HONG KONG – An Australian friend and colleague began teaching journalism this semester at Hong Kong Baptist University, and we recently commiserated over deep-fried pigeon how aggravating it is when students dare ignore our wisdom.
Since my colleague is new to university teaching in general, I preached to him the virtues of an occasional tongue-lashing of wayward students. Bouquets of praise and encouragement only go so far. Whether face-to-face or via email, I find nothing wrong with letting loose the occasional abuse – a tough love, borne of concern.
In the sanctuary of university brick and mortar, they can get away with missteps or outright mistakes. Next year, in the real world, they may pay a price. Why not scare them straight?
Since I always advocate the benefits of “show, don’t tell” through concrete example, here’s an email I sent to students during their recent reporting project — written for the class of my HKBU colleague, Robin Ewing, but which I then critiqued — on how to sensitively and professionally approach the reporting of minority communities.
Not surprisingly, it drew stony silence — though, the final articles produced were impressive overall:
Oct. 20, 2011
No more Mr. Nice Guy!
There’s an old tale of the Western foreign correspondent who walks into the Rwandan refugee camp and bellows: “Is there anyone here who’s been raped … and can speak English?!”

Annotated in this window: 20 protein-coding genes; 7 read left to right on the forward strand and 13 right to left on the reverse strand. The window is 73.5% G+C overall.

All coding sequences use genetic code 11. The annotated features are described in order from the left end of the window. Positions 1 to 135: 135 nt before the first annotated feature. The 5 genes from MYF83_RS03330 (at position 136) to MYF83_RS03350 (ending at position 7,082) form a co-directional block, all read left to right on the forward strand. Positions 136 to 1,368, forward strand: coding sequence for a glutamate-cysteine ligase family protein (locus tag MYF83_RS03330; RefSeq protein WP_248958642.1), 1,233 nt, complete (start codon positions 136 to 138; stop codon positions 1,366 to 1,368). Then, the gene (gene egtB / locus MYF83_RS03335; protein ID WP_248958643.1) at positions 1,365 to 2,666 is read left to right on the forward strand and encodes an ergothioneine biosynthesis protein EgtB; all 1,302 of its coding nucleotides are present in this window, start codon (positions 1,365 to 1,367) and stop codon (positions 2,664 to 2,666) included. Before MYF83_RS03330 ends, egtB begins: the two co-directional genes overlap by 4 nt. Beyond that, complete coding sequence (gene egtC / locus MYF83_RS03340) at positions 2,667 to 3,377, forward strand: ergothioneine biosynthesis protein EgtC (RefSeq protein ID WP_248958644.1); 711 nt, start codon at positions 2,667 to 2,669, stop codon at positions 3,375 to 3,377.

Nice image, huh? Well from what I’m hearing, some of you may be doing essentially the same thing with these minority-issue assignments:
“Looking, looking, looking … wait, I see someone with rounder eyes and darker skin! Excuse me, but are you a minority? Yes? Excellent! Please tell me all about your troubles in Hong Kong!”
It’s an insensitive approach – and unprofessional.
If you did it so randomly, you would have practically ZERO contextual background behind this person’s story. Without knowing A BARE MINIMUM OF THEIR HISTORY, how superficial, even naïve, would your questions be?
Now, muster empathy: imagine yourself in their shoes.
Even if they agreed to speak with you, right then and there (on the street?), do you really think they would open their souls to you about what it’s like to be a minority here? They would spot right away that you knew so little of their back-story. They wouldn’t take you seriously. Neither would I.
Moreover, they might be a bit suspicious of who you are and what your intentions are. “Why is this young Chinese person from the mainland” – for example – “asking all these questions about me and my community?”
No, really, I’m a student-journalist! I even have a website!
Robin was quite clear in her instructions. I tried to reinforce that message, with a little something extra thrown in.
Robin was also generous, despite her sickly condition, to offer you a few more days to do this assignment. Great news. Amateur hour is over!
Start with the issue! Start with the NGO! Shoot them an email TOMORROW (Friday). Then follow-up with a telephone call AN HOUR LATER. There’s no more time to mess around. Time to become, as I always preach, “Polite but persistent, persistent but polite.” Apologize for appearing pushy, but you’d be grateful if they could please meet with you either over the weekend, or Monday or Tuesday. Whenever is the soonest you can get there.
Until you meet them, you prepare – not a crazy amount, but certainly enough to have a deep, meaningful conversation. I trust your judgment.
Go interview them at their place. Express great Darwinian curiosity in them, their organization and all their activist efforts.
Earn their trust! When (not if) you do, you can kindly ask them to please CONNECT YOU WITH THE PERSON YOU WANT TO HUMANIZE.
“Oh, and as soon as possible, please? I’d appreciate it very much!”
If necessary, you offer to quote that source anonymously. The most important thing is that you hear their story and UNDERSTAND IT FULLY.
Oy, all this tough love is exhausting. Nurse! …